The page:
author = "Reynolds, {C. Michael} and Kalb, {Suzanne R.} and Cotter, {Robert J.} and Raetz, {Christian R H}",
year = "2005",
month = "6",
day = "3",
doi = "10.1074/jbc.M500964200",
language = "English (US)",
volume = "280",
pages = "21202--21211",
journal = "Journal of Biological Chemistry",
issn = "0021-9258",
publisher = "American Society for Biochemistry and Molecular Biology Inc.",
number = "22",

}

TY - JOUR

T1 - A phosphoethanolamine transferase specific for the outer 3-deoxy-D-manno-octulosonic acid residue of Escherichia coli lipopolysaccharide

T2 - Identification of the eptB gene and Ca2+ hypersensitivity of an eptB deletion mutant

AU - Reynolds, C. Michael

AU - Kalb, Suzanne R.

AU - Cotter, Robert J.

AU - Raetz, Christian R H

PY - 2005/6/3

Y1 - 2005/6/3

N2 - Addition of a phosphoethanolamine (pEtN) moiety to the outer 3-deoxy-D-manno-octulosonic acid (Kdo) residue of lipopolysaccharide (LPS) in WBB06, a heptose-deficient Escherichia coli mutant, occurs when cells are grown in 5-50 mM CaCl2 (Kanipes, M. I., Lin, S., Cotter, R. J., and Raetz, C. R. H. (2001) J. Biol. Chem. 276, 1156-1163). A Ca2+-induced, membrane-bound enzyme was responsible for the transfer of the pEtN unit to the Kdo domain. We now report the identification of the gene encoding the pEtN transferase. E. coli yhjW was cloned and overexpressed, because it is homologous to a putative pEtN transferase implicated in the modification of the β-chain heptose residue of Neisseria meningitidis lipo-oligosaccharide (Mackinnon, F. G., Cox, A. D., Plested, J. S., Tang, C. M., Makepeace, K., Coull, P. A., Wright, J. C., Chalmers, R., Hood, D. W., Richards, J. C., and Moxon, E. R. (2002) Mol. Microbiol. 43, 931-943). In vitro assays with Kdo 2-4′-[32P]lipid A as the acceptor showed that YhjW (renamed EptB) utilizes phosphatidylethanolamine in the presence of Ca 2+ to transfer the pEtN group. Stoichiometric amounts of diacylglycerol were generated during the EptB-catalyzed transfer of pEtN to Kdo2-lipid A. EptB is an inner membrane protein of 574 amino acid residues with five predicted trans-membrane segments within its N-terminal region. An in-frame replacement of eptB with a kanamycin resistance cassette rendered E. coli WBB06 (but not wild-type W3110) hypersensitive to CaCl 2 at 5 mM or higher. Ca2+ hypersensitivity was suppressed by excess Mg2+ in the medium or by restoring the LPS core of WBB06. The latter was achieved by reintroducing the waaC and waaF genes, which encode LPS heptosyl transferases I and II, respectively. Our data demonstrate that pEtN modification of the outer Kdo protected cells containing heptose-deficient LPS from damage by high concentrations of Ca2+. Based on its sequence similarity to EptA(PmrC), we propose that the active site of EptB faces the periplasmic surface of the inner membrane.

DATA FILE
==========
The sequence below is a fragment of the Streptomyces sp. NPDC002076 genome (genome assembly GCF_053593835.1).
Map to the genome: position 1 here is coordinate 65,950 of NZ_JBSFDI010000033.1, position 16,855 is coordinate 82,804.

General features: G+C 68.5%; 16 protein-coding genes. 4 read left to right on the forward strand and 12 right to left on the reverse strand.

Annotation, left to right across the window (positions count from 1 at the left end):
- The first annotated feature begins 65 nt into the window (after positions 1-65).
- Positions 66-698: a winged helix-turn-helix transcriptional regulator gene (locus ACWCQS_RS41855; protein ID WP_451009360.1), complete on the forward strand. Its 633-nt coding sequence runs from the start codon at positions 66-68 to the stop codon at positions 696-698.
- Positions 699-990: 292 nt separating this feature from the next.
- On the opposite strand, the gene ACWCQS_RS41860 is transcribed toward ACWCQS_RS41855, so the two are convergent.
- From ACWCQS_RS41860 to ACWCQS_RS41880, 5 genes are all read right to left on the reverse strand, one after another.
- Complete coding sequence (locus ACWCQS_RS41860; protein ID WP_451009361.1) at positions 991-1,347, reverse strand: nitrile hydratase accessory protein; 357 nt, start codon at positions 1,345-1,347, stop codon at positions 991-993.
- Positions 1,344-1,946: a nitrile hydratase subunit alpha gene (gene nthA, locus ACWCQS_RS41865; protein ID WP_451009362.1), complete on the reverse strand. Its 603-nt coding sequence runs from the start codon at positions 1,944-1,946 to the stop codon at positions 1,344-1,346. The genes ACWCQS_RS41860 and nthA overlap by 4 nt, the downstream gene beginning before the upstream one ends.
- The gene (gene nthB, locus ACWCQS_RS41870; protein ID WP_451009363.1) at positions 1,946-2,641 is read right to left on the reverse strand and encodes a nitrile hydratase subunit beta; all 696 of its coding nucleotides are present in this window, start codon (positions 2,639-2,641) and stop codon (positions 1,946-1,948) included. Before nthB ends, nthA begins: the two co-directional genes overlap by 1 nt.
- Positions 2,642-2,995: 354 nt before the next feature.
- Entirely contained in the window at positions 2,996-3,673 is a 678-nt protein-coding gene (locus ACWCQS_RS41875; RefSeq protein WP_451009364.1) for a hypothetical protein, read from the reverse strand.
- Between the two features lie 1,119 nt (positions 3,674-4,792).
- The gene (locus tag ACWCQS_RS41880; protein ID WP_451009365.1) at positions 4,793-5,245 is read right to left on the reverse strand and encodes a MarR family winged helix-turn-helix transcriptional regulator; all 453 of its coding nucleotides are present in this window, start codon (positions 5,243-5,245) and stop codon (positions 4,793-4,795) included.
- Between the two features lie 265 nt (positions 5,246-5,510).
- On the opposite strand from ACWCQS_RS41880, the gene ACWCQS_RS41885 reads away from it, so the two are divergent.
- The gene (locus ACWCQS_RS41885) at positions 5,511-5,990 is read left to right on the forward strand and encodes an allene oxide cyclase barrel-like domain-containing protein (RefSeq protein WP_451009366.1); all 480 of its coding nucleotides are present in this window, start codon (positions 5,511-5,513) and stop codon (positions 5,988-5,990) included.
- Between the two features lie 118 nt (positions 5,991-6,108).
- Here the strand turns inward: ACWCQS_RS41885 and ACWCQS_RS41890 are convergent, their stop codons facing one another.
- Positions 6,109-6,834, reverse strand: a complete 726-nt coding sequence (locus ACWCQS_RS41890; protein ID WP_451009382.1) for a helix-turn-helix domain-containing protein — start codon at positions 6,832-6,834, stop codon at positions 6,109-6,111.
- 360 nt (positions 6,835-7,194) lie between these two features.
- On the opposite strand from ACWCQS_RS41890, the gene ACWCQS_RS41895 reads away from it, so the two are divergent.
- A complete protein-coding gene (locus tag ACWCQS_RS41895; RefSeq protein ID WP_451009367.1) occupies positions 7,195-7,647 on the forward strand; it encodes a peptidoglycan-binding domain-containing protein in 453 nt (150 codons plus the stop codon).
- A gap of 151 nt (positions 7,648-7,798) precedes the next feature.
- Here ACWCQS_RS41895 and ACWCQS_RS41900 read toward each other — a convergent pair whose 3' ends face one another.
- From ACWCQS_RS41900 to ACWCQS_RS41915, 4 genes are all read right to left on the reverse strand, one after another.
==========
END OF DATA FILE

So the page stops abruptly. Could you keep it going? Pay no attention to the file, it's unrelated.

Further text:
AB - Addition of a phosphoethanolamine (pEtN) moiety to the outer 3-deoxy-D-manno-octulosonic acid (Kdo) residue of lipopolysaccharide (LPS) in WBB06, a heptose-deficient Escherichia coli mutant, occurs when cells are grown in 5-50 mM CaCl2 (Kanipes, M. I., Lin, S., Cotter, R. J., and Raetz, C. R. H. (2001) J. Biol. Chem. 276, 1156-1163). A Ca2+-induced, membrane-bound enzyme was responsible for the transfer of the pEtN unit to the Kdo domain. We now report the identification of the gene encoding the pEtN transferase. E. coli yhjW was cloned and overexpressed, because it is homologous to a putative pEtN transferase implicated in the modification of the β-chain heptose residue of Neisseria meningitidis lipo-oligosaccharide (Mackinnon, F. G., Cox, A. D., Plested, J. S., Tang, C. M., Makepeace, K., Coull, P. A., Wright, J. C., Chalmers, R., Hood, D. W., Richards, J. C., and Moxon, E. R. (2002) Mol. Microbiol. 43, 931-943). In vitro assays with Kdo 2-4′-[32P]lipid A as the acceptor showed that YhjW (renamed EptB) utilizes phosphatidylethanolamine in the presence of Ca 2+ to transfer the pEtN group. Stoichiometric amounts of diacylglycerol were generated during the EptB-catalyzed transfer of pEtN to Kdo2-lipid A. EptB is an inner membrane protein of 574 amino acid residues with five predicted trans-membrane segments within its N-terminal region. An in-frame replacement of eptB with a kanamycin resistance cassette rendered E. coli WBB06 (but not wild-type W3110) hypersensitive to CaCl 2 at 5 mM or higher. Ca2+ hypersensitivity was suppressed by excess Mg2+ in the medium or by restoring the LPS core of WBB06. The latter was achieved by reintroducing the waaC and waaF genes, which encode LPS heptosyl transferases I and II, respectively. Our data demonstrate that pEtN modification of the outer Kdo protected cells containing heptose-deficient LPS from damage by high concentrations of Ca2+. Based on its sequence similarity to EptA(PmrC), we propose that the active site of EptB faces the periplasmic surface of the inner membrane.

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U2 - 10.1074/jbc.M500964200

DO - 10.1074/jbc.M500964200

M3 - Article

VL - 280

SP - 21202

EP - 21211

JO - Journal of Biological Chemistry

JF - Journal of Biological Chemistry

SN - 0021-9258

IS - 22

ER -